The potential of Antheraea pernyi silk for spinal cord repair

A Varone, D Knight, S Lesage, F Vollrath, A M Rajnicek, W Huang

Research output: Contribution to journalArticlepeer-review

15 Citations (Scopus)
14 Downloads (Pure)


One of the most challenging applications for tissue regeneration is spinal cord damage. There is nocure for this, partly because cavities and scar tissue formed after injury present formidable barriersthat must be crossed by axons to restore function. Natural silks are considered increasingly formedical applications because they are biocompatible, biodegradable and in selected cases promotetissue growth. Filaments from wild Antheraea pernyi silkworms can support axon regeneration inperipheral nerve injury. Here we presented evidence that degummed A. pernyi filaments (DAPF)support excellent outgrowth of CNS neurons in vitro by cell attachment to high density of arginineglycine-aspartic acid tripeptide present in DAPF. Importantly, DAPF showed stiffness propertiesthat are well suited to spinal cord repair by supporting cell growth mechano-biology. Furthermore,we demonstrated that DAPF induced no activation of microglia, the CNS resident immune cells,either in vitro when exposed to DAPF or in vivo when DAPF were implanted in the cord. In vitroDAPF degraded gradually with a corresponding decrease in tensile properties. We conclude that A.pernyi silk meets the major biochemical and biomaterial criteria for spinal repair, and may havepotential as a key component in combinatorial strategies for spinal repair.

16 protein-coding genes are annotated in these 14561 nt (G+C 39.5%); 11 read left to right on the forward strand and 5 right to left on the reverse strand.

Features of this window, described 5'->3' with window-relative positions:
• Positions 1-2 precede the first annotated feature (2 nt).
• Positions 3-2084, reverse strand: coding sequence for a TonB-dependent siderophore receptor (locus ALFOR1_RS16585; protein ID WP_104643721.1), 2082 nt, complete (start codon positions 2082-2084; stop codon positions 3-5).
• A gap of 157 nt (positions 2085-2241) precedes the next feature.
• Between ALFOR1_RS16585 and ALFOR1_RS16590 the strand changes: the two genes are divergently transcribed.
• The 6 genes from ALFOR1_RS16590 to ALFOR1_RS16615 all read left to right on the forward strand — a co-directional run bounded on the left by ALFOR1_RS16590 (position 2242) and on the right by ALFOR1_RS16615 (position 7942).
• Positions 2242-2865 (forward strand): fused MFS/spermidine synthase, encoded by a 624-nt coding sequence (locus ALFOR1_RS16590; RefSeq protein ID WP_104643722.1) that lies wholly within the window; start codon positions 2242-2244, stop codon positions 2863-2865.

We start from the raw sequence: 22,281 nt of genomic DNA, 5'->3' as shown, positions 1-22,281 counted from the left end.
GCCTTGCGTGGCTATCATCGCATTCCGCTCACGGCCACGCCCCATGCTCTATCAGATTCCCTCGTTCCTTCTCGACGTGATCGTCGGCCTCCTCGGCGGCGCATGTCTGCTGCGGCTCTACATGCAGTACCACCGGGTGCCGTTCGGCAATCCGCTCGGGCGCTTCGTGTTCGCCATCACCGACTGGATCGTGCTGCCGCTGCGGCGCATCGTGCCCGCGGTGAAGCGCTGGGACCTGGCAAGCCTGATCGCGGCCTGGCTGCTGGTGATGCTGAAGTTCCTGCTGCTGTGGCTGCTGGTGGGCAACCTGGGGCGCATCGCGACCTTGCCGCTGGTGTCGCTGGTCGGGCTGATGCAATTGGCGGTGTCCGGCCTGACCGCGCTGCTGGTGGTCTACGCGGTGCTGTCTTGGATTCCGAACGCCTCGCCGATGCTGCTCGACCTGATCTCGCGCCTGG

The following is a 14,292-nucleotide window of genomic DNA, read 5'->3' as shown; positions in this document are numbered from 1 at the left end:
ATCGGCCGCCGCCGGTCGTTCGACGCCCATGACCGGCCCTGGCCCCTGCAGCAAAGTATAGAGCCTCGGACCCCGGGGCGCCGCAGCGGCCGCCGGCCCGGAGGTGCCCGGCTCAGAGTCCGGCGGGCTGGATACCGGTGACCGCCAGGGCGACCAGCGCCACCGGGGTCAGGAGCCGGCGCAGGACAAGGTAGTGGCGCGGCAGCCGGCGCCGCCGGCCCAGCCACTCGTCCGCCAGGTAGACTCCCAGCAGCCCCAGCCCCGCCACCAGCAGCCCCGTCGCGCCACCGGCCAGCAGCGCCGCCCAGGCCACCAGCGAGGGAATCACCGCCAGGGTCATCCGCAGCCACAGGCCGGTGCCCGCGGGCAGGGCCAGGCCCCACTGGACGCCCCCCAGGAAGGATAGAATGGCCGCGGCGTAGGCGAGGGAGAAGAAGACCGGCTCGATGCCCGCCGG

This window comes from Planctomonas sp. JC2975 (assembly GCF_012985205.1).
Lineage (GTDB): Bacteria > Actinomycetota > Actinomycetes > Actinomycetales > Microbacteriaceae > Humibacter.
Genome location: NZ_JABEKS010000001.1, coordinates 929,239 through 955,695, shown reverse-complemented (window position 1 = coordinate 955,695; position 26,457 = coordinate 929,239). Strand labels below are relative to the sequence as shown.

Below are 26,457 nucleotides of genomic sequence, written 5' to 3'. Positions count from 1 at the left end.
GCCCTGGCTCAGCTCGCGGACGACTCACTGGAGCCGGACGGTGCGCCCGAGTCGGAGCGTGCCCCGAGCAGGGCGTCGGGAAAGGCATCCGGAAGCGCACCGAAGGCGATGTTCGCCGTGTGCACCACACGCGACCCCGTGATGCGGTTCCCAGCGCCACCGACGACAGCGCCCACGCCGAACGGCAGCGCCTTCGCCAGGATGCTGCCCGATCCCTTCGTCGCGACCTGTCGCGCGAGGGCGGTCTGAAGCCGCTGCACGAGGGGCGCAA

Original languageEnglish
Article number13790
Pages (from-to)1-10
Number of pages10
JournalScientific Reports
Publication statusPublished - 23 Oct 2017

Bibliographical note

This work was supported by the Institute of Medical Sciences of the University of Aberdeen, Scottish Rugby Union and RS McDonald Charitable Trust. We are grateful to Mr Nicholas Hawkins from Oxford University and Ms Annette Raffan from the University of Aberdeen for assistance with tensile testing. We thank Ms Michelle Gniβ for her help with the microglial response experiments. We also thank Mr Gianluca Limodio for assisting with the MATLAB script for automation of tensile testing’s data analysis.


  • biomaterials - cells
  • neurodegeneration


Dive into the research topics of 'The potential of Antheraea pernyi silk for spinal cord repair'. Together they form a unique fingerprint.

Cite this